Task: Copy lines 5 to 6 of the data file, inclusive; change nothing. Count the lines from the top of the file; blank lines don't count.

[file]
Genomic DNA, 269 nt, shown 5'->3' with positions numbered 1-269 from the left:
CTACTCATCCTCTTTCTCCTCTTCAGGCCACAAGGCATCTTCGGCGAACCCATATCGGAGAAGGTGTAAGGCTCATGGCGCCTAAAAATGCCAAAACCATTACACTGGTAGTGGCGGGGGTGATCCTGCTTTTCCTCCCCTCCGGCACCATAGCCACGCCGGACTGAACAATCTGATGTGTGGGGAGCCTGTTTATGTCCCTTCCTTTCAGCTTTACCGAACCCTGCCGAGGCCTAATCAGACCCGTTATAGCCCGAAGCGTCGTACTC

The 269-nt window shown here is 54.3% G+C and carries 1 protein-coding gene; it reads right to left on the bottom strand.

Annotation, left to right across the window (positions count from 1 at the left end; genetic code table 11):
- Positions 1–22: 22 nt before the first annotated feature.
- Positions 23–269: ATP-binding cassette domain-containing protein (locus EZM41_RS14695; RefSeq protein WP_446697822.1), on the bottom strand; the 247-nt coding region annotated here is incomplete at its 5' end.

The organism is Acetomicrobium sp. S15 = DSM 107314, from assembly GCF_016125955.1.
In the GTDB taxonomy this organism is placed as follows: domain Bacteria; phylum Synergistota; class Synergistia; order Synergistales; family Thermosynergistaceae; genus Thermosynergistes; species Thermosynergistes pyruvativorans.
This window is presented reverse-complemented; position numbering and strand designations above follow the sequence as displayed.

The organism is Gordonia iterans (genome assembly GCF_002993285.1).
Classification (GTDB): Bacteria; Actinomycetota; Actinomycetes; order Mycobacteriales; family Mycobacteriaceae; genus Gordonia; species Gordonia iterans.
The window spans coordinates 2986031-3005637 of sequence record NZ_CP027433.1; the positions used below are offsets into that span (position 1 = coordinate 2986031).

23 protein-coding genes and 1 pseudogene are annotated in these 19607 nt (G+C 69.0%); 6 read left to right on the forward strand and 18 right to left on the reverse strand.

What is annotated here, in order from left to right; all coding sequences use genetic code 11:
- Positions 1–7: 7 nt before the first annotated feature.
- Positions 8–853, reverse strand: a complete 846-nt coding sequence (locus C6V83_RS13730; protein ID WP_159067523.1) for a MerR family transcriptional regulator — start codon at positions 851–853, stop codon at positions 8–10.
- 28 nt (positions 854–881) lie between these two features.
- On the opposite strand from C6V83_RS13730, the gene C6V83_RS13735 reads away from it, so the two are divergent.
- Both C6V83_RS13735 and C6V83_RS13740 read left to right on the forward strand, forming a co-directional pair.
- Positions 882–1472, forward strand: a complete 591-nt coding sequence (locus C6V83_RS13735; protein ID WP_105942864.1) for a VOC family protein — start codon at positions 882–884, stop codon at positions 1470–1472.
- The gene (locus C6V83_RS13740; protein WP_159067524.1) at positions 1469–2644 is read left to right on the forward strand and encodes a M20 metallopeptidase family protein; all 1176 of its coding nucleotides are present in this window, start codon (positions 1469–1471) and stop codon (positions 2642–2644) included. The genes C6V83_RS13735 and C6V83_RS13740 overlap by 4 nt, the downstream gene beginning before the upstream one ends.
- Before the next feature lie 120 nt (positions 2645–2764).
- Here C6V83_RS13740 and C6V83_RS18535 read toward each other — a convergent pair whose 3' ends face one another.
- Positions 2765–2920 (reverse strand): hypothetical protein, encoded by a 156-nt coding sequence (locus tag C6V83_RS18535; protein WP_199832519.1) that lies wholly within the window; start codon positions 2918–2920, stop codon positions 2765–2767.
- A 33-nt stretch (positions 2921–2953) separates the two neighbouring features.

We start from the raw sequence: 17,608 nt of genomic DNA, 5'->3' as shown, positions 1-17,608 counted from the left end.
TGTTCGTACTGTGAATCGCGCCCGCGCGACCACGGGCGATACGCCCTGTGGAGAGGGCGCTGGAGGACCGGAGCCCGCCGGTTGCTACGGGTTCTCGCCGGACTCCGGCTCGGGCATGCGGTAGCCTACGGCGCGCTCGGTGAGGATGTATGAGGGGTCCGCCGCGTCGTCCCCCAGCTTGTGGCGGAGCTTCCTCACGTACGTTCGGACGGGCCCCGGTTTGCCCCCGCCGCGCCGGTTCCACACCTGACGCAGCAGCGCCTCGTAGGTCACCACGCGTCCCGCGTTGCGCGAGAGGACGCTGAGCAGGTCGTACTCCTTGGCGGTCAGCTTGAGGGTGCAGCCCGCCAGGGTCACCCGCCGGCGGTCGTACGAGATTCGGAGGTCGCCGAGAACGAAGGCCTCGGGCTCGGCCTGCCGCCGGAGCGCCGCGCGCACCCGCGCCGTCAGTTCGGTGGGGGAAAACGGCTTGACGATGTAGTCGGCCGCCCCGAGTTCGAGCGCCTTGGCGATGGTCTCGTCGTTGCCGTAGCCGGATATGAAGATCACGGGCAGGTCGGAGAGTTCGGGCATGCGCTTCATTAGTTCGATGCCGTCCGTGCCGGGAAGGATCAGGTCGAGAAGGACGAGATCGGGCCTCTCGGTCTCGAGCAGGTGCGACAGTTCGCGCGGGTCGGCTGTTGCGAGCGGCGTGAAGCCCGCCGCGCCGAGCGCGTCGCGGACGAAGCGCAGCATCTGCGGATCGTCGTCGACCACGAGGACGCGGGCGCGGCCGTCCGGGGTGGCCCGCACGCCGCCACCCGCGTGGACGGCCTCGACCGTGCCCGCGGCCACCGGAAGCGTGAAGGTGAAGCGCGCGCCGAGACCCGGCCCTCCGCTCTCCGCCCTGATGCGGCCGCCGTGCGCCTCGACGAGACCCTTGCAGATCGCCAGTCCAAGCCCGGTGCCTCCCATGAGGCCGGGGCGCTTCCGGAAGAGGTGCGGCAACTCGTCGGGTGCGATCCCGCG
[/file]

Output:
- Positions 1–22: 22 nt before the first annotated feature.
- Positions 23–269: ATP-binding cassette domain-containing protein (locus EZM41_RS14695; RefSeq protein WP_446697822.1), on the bottom strand; the 247-nt coding region annotated here is incomplete at its 5' end.